Some time in the Autumn of 2021, my wife and I parked up at Centrum Riviera shopping mall so that we could walk 1.7 kilometres or so to the Seafront Promenade (Bulwar Nadmorski) – just a short walk away from Gdynia City Beach.
Eastbound we strolled along Piłsudskiego Avenue (Aleja Marszałka Józefa Piłsudskiego). With the seafront getting ever closer, the first obvious attraction we noticed to our right was Arka Gdynia Square (Skwer Arki Gdynia). Adjacent to the Seafront Promenade, Arka Gdynia Square is a fantastic leisure space for residents where they can relax, do sports and have picnics.
The Feliks Nowowiejski Seafront Promenade
The Seafront Promenade is named after the famous Polish composer, Feliks Nowowiejski (1877-1946). In 1924, Nowowiejski composed the opera “The Legend of the Baltic Sea”, inspired by the holidays he spent in Gdynia.
Commissioned in 1969, the Seafront Promenade is one of the favourite leisure spots for both locals and tourists. It stretches around 1.5 kilometres between Gdynia City Beach and Redłowo Beach. In addition to its recreational qualities, the promenade also assumes a hydro-technical function in that it protects the seashore, particularly the slopes of Kamienna Góra, against storms.
The promenade is not just a haven for walkers. Cyclists can also enjoy the cycle path which runs along the entire promenade. There are also facilities for physical exercise and a children’s playground.
Initially, we strolled south towards what is known as Mini Pier (Małe Molo). We didn’t walk all the way down to Redłowo Beach, i.e. the entire length of the Seafront Promenade, on this occasion. Instead, we admired the gorgeous views from the pier, and observed the joyful seagulls flying low close to the concrete wall which separates the water’s edge from the promenade.
Interestingly, at the end of the pier, Google Maps points to Ekspozycja gwiazd w nocnej godzinie (an exposition of the stars at night time). Apparently, the night sky reveals its true starry grace in this spot – undisturbed by artificial light, of course.
Gdynia City Beach
We turned around and made our way north towards Gdynia City Beach.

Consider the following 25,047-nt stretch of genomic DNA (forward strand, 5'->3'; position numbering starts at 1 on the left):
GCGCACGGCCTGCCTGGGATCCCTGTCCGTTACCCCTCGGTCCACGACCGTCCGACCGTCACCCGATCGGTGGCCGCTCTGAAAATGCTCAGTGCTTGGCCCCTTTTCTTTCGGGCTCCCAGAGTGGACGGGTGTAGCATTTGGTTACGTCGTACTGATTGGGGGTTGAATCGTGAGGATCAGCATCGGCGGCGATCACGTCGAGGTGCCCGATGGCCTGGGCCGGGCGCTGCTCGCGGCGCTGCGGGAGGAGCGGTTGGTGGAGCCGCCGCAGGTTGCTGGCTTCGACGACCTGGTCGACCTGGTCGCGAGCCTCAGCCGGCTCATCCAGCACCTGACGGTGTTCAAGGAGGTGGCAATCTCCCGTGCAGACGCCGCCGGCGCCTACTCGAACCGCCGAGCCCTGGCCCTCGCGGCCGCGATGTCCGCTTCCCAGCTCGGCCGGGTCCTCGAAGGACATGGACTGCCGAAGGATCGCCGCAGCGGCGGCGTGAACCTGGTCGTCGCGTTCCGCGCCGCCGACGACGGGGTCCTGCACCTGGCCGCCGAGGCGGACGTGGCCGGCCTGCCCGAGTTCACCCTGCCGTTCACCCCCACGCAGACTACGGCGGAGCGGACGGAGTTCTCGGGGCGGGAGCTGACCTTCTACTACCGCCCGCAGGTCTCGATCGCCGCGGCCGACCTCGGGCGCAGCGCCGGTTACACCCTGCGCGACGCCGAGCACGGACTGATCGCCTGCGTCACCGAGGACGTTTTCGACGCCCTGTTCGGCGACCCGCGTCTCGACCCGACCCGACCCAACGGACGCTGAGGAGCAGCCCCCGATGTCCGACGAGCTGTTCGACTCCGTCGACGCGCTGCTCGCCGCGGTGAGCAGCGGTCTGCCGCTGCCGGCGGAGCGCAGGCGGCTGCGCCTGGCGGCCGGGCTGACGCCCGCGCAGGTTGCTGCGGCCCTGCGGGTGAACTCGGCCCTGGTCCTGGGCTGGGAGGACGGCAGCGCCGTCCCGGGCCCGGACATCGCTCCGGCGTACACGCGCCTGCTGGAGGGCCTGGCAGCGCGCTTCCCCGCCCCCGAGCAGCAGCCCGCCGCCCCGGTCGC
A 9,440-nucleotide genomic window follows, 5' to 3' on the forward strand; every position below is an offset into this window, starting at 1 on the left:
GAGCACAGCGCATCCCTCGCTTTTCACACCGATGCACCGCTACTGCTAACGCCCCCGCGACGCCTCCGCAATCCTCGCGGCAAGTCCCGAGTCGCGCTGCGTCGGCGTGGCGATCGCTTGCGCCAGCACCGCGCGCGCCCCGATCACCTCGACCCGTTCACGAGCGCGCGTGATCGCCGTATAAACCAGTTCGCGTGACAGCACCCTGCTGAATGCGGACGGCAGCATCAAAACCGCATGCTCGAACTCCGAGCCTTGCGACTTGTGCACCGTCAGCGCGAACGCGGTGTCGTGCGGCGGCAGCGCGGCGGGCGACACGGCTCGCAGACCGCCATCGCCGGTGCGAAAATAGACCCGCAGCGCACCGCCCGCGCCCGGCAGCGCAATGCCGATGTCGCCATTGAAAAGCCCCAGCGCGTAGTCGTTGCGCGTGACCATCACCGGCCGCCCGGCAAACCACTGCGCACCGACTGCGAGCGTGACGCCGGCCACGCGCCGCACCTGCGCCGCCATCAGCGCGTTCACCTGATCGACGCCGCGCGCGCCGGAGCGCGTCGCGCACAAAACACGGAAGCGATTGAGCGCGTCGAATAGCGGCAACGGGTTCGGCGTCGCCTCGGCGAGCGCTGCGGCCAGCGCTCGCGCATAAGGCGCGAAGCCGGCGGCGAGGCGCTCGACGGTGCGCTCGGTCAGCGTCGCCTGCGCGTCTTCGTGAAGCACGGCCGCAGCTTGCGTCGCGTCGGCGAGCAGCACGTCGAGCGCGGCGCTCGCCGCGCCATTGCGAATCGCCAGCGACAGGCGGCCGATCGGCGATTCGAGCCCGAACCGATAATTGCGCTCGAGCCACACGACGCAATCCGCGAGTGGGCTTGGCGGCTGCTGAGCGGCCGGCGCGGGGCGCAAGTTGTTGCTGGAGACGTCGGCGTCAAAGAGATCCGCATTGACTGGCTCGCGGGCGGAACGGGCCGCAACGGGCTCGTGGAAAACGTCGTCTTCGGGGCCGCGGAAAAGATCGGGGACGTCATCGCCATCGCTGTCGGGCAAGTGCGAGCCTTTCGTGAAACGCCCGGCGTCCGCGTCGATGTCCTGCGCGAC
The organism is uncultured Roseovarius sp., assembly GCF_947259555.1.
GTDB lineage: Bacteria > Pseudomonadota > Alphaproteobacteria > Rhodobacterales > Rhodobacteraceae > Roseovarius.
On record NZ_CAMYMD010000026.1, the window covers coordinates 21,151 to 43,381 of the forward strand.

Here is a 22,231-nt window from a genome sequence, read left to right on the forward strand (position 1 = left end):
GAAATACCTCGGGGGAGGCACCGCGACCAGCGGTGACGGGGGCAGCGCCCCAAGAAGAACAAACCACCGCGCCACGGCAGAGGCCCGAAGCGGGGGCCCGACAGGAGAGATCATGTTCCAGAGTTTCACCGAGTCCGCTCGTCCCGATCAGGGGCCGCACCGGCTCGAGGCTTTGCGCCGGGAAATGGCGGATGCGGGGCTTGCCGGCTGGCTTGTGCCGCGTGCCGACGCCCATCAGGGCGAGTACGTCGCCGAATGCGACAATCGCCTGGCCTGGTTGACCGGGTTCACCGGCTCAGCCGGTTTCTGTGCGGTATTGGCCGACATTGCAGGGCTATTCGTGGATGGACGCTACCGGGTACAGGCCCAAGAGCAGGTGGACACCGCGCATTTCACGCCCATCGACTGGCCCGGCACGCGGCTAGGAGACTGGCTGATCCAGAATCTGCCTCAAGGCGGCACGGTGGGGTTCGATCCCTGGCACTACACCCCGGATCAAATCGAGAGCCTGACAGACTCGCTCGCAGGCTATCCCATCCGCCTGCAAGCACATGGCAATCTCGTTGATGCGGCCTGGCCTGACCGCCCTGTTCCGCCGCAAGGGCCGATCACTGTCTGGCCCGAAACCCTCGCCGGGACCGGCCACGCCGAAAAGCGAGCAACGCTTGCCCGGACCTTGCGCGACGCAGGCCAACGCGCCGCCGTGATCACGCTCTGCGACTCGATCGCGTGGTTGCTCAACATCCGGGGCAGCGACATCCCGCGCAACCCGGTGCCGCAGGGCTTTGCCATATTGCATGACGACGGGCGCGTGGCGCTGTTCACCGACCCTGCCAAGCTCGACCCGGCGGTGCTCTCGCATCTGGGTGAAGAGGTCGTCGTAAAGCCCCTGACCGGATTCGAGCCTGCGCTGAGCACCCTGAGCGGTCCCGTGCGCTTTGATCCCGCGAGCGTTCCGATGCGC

Gdynia City Beach extends 40.5 thousand square metres and is undoubtedly one of the most beautiful beaches on the Polish coast. A 200-metre section of the beach is a guarded swimming area.
Near the beach, there are modern sanitary facilities. The beach is disasbled-friendly, owing to wooden boardwalks which facilitate wheelchair movement right to the waterfront and marina without any hindrance.
Just off the south end of the beach, one can hardly fail to miss the Browar Port restaurant. Port Brewery is the first brewery in the history of Gdynia. I can attest to the fact that the restaurant serves up excellent food and a fine selection of craft beers. The upper floor terrace offers wonderful views over the bay and marina.
At the top end of the beach, we hooked a right just before Del Mar restaurant to walk along the wooden boardwalk which runs across the beach right round to Gdynia Marina.
Gdynia Marina – The Polish Sailing Alley
The history of sailing is firmly linked with Gdynia. After the Second World War, it was here that the greatest expeditions either began or ended.
The Polish Sailing Alley commemorates the most important figures, events and yachts in the history of Polish sailing adventure.
Gdynia City Beach – Another gem on the Baltic coast
The area surrounding the City Beach in Gdynia is yet another gem on the Polish Baltic coast and Tri-City area in general.
We’ve also visited the stunning southern Gdynian district of Orłowo, with its pier and Orłowo Beach. Be sure to check Orłowo out as well.